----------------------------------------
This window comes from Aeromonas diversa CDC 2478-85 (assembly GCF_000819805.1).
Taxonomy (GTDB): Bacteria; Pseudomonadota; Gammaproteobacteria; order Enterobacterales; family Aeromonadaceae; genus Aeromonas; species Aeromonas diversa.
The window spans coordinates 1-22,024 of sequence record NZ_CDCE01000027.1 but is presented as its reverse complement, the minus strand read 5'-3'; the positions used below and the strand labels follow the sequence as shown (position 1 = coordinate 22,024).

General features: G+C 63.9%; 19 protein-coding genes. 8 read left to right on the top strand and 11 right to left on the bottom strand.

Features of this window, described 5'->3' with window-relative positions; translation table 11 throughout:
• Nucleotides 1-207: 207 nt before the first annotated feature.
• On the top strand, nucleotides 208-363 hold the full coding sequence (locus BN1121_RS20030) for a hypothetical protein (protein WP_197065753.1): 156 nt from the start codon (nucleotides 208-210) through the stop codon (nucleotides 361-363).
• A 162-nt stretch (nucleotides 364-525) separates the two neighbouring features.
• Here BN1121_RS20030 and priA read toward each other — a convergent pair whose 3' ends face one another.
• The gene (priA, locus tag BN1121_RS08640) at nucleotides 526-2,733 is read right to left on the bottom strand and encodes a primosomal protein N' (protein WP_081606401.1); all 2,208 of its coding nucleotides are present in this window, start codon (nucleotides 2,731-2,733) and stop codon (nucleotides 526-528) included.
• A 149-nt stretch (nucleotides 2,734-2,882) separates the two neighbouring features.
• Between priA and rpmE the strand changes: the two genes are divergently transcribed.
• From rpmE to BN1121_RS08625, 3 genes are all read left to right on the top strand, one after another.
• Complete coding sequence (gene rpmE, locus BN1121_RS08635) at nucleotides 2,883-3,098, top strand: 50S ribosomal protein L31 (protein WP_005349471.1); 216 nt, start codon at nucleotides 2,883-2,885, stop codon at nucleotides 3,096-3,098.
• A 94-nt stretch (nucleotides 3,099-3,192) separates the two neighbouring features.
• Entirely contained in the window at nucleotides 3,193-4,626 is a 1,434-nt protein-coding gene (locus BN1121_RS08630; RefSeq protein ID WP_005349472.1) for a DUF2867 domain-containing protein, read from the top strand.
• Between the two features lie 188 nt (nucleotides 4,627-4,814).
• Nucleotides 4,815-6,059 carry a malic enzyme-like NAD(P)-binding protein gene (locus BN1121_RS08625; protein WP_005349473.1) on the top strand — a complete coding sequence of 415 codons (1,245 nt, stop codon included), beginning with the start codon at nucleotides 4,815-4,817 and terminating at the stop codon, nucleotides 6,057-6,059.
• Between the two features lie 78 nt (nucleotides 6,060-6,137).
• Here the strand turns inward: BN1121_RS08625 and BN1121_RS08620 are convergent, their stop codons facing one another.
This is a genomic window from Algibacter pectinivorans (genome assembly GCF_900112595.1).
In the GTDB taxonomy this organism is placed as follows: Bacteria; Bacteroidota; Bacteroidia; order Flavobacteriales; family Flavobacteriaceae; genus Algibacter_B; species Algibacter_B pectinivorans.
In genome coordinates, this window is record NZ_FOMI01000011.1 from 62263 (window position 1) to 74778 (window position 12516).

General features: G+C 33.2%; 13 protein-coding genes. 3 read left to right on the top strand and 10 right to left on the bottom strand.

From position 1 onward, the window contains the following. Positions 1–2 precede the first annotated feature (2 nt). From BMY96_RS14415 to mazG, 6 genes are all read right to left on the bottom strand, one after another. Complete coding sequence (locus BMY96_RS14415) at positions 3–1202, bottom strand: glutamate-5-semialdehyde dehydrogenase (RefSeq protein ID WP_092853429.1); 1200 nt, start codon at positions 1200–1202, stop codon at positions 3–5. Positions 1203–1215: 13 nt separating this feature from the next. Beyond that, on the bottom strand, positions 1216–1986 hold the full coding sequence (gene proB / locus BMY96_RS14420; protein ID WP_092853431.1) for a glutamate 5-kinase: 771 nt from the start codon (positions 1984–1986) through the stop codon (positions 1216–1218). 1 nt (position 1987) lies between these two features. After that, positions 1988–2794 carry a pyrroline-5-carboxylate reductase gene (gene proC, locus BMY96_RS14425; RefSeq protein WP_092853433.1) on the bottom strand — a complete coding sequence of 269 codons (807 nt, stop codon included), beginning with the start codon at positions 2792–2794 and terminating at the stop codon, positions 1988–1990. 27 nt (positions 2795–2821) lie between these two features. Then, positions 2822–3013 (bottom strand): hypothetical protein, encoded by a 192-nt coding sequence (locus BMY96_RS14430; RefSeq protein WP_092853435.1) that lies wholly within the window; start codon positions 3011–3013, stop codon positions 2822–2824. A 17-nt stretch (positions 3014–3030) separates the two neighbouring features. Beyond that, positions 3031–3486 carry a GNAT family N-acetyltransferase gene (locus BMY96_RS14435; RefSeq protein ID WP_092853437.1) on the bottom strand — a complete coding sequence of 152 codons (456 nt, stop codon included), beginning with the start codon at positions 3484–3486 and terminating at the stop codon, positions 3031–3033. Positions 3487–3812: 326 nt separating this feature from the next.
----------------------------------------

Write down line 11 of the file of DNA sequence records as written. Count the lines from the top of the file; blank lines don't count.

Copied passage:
• A 149-nt stretch (nucleotides 2,734-2,882) separates the two neighbouring features.